Daniel Payne Photography. “As Vice President for the Portland Metropolitan Photographer’s Association, I’m involved with continual education in my craft. I used my first 35mm film camera in 1980, shot my first wedding in 1982 and turned pro in 2001.”
The Points of Light Blog. “Points of Light Institute is organized to innovate, incubate and activate new ideas that help people act upon their power to make a difference. Read and respond to our reflections on 21st-century volunteerism here.”
As always, my blogroll lists the blogs I read.
One more awesome week for the record books. ;-)
So, how was your week? Let me know in the comments.
On the way home from guitar group last night, I stopped at Starbucks and Barnes & Noble. Very little compares to the relaxation of wandering through a bookstore with a hot drink in hand. I’ve been told that I need to visit the library more and book stores less, but I wasn’t particularly planning on buying much tonight. I wandered through the magazines, computers, technology, and science. I meandered down the center aisle to see the displays of new books. That’s when I discovered Gluten-Free Girl: How I Found the Food That Loves Me Back…And How You Can Too, by Shauna James Ahern.
Gluten-free living is of interest in the Logan household because Suzi was diagnosed with celiac disease in the last year or two. We’d had an earlier brush with it years ago when a doctor told us one of our daughters probably had it. Fortunately, he was wrong — the culprit was too much apple juice.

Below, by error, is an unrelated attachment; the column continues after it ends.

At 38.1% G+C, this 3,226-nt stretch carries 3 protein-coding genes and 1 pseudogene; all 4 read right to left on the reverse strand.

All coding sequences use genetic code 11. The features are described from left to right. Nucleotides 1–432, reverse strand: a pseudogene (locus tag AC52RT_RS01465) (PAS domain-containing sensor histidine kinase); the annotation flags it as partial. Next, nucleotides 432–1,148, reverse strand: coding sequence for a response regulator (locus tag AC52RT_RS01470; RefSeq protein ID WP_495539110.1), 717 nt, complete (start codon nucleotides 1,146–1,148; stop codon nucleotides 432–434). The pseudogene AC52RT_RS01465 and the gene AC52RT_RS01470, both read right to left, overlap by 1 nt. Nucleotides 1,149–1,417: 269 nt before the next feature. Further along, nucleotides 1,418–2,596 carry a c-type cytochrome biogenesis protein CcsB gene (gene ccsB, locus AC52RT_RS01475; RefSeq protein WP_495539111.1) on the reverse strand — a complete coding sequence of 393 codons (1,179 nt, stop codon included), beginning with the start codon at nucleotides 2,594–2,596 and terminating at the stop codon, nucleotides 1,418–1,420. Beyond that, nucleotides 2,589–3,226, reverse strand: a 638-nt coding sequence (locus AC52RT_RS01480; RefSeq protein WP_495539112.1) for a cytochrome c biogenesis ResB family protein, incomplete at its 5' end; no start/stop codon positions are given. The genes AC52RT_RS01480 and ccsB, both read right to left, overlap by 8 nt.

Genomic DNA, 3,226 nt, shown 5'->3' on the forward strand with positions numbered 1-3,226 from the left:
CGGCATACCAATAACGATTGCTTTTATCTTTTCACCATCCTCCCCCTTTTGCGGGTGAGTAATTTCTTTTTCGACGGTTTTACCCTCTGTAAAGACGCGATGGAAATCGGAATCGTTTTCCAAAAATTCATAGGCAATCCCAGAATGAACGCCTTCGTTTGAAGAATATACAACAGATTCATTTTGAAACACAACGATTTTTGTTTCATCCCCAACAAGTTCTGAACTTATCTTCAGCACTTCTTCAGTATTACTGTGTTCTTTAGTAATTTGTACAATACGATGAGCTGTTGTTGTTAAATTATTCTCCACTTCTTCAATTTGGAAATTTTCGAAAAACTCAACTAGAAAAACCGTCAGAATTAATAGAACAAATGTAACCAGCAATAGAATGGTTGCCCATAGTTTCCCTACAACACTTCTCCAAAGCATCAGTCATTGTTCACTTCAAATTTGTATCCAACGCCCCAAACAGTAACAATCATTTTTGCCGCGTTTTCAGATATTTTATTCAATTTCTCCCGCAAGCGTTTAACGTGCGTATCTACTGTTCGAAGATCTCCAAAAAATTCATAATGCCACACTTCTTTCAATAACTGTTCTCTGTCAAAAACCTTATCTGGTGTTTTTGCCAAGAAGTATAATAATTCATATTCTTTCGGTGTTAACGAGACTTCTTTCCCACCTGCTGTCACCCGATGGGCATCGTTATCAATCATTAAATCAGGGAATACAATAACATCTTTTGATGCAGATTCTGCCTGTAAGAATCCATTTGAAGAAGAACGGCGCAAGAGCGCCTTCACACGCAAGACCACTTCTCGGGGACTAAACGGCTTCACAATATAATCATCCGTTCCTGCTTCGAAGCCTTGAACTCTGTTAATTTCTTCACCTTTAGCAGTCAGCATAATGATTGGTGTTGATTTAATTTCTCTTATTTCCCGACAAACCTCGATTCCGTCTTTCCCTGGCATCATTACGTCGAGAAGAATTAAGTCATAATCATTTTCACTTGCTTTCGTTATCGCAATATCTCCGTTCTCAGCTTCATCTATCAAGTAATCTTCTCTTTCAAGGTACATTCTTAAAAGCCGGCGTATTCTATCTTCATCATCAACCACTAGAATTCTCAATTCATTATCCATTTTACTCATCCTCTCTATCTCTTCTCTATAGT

The book looked interesting but remained on the shelf so I could do more research. Fortunately, Ms. Ahern has a blog, also called “Gluten-Free Girl.” I’m checking out her writing, recipes, and book tour schedule. She’ll be coming through Portland, Ore. in just a few weeks. Might be worth getting an autographed copy then.
I don’t know if you have celiac. According to the statistics a lot of people who do don’t know either. Either way, you might find Ms. Ahern’s blog and book worth a read.
This evening, I went to drop off a car at the hospital where Suzi works so I wouldn’t have to wait up and get her after work. As we were standing in the ER waiting area, a man walked by with a couple of friends saying, “They’re going to hurt me. They’re going to stick me with needles.”
I could feel his pain and started to defend his fear to my kids. After all, I hate needles. Just about then, Ashley pointed out, “Uh, Dad? He has a tattoo right where they’d stick him.”
My wife and I are homeschooling our 7-year-old son, Jamison. Okay, my wife is homeschooling him. I get to come along on field trips to OMSI and the zoo. Jamison loves math and computers, but isn’t too fond of writing. He’ll do his math in his head to avoid having to write the answers down.
Today he learned a new trick. He scanned his workbook page into the computer, loaded Microsoft Publisher, and typed in the answers on the scanned image. It looks perfect, but sure didn’t do anything to help his handwriting. Maybe one of these days, writing will be a lost art.
While I typed this, Jamison put a deflated balloon into a pop bottle, blew some air in it, and is now attempting to yank the semi-inflated balloon out of the bottle. What will he think of next?!